What MP & Silva’s $4 billion TV deal could mean for lower leagues of American soccer
Perhaps coincidently, Wilt’s timeline would put a full implementation of promotion and relegation around the year 2023, which is when Silva’s proposed deal with MLS would have begun. Given Silva is already an influential NASL owner, the opportunity to build out a TV property using a new league structure is likely attractive.
NASL had previously stated its desire to be a Division 1 league even threatening litigation to force the issue. After a rough 2016 where the league saw two clubs defect to rival USL and two others suspend operations at least for 2017, the league fell from 12 teams to eight. Talk of challenging MLS’ hegemony as a D1 was dropped though recent expansion announcements in San Diego and Orange County have boosted NASL once again.
With MLS unwilling to entertain Silva’s offer, might NASL, NISA and NPSL be able to form a new pyramid using Silva’s money and clout with potential media partners to create an attractive alternative pyramid?
The answer is yes, though it must be noted that without the infrastructure MLS has built as well as the long-term well-thought-out commitment to youth development and local players the US’ top league has shown, NASL and its clubs will need to figure out how to build that quickly. The NASL structure where the league takes a hands-off role with regards to club matters has led to wild discrepancies in what owners spend and how they set priorities. While this is the way most open systems operate across the globe, the clubs in NASL and presumably in NISA also aren’t established enough in their communities and in the soccer landscape to not have a strong centralized structure for now.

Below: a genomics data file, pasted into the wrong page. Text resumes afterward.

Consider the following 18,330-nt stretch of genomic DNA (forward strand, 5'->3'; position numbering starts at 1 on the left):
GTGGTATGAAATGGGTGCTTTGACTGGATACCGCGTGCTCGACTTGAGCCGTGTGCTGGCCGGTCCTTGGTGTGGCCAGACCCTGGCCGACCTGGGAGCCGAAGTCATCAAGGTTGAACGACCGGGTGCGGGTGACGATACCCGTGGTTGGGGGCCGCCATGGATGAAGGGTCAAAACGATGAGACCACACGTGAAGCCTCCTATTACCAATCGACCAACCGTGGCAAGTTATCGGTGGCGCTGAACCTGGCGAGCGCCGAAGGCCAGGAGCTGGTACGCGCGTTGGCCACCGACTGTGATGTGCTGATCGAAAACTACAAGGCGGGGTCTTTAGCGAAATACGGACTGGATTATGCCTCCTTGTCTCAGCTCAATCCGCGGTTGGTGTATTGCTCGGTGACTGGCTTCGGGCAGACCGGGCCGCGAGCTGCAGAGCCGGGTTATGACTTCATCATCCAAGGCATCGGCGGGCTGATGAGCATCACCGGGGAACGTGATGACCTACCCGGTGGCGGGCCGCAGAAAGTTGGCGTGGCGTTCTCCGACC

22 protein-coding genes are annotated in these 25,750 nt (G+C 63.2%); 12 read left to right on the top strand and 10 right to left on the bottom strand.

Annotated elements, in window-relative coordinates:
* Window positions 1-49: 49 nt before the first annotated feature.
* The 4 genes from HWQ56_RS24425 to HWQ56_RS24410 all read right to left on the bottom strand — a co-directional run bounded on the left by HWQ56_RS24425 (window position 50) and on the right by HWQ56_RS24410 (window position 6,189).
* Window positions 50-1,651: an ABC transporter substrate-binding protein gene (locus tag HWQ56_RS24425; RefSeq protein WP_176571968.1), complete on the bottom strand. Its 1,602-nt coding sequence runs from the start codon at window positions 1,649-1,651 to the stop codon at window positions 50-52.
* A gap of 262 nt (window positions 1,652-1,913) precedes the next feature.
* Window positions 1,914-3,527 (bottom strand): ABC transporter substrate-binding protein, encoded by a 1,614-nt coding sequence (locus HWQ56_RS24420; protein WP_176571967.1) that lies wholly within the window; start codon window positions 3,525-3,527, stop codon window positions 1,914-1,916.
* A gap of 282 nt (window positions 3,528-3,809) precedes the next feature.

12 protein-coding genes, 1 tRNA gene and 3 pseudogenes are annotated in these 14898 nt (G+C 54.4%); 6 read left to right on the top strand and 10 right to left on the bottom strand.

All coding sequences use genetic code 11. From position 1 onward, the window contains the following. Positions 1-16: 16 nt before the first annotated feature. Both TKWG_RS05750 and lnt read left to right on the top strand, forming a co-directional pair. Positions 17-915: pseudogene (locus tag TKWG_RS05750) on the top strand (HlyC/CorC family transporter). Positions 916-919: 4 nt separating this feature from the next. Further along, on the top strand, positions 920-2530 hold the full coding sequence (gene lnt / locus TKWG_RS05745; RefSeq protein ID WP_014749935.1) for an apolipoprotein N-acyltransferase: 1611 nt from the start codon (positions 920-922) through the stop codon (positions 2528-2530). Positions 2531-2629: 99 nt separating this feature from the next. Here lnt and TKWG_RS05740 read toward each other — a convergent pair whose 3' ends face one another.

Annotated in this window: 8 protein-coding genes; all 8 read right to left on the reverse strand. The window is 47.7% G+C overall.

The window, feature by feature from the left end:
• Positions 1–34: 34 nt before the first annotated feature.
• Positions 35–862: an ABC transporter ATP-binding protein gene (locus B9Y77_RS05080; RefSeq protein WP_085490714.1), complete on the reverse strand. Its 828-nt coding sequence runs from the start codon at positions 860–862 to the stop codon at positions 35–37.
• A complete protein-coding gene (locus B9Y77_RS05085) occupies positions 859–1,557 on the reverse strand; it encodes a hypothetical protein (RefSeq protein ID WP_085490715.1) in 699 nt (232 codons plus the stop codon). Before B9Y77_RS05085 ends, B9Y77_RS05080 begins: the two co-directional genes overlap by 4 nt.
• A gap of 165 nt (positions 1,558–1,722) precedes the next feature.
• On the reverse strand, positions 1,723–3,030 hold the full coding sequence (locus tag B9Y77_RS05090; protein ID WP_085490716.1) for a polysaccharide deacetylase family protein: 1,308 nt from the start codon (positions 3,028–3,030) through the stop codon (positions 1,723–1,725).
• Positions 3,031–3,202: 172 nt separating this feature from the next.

Perhaps Riccardo Silva doesn’t see how investing $4 billion in building the infrastructure for NASL and NISA will create an opportunity to recoup the investment, unlike MLS where selling media rights for an established brand might have been easier. But if he is serious about instituting an open system in the United States, he could urge the MP & Silva resources be spent on elevating NASL’s standards, building an effective pyramid that can facilitate promotion and relegation with NISA and NPSL and then effectively market it to media partners.
No guarantee exists this alternative structure could challenge MLS, but with Silva’s financial resources and his media contacts, they certainly could attempt to give it a go.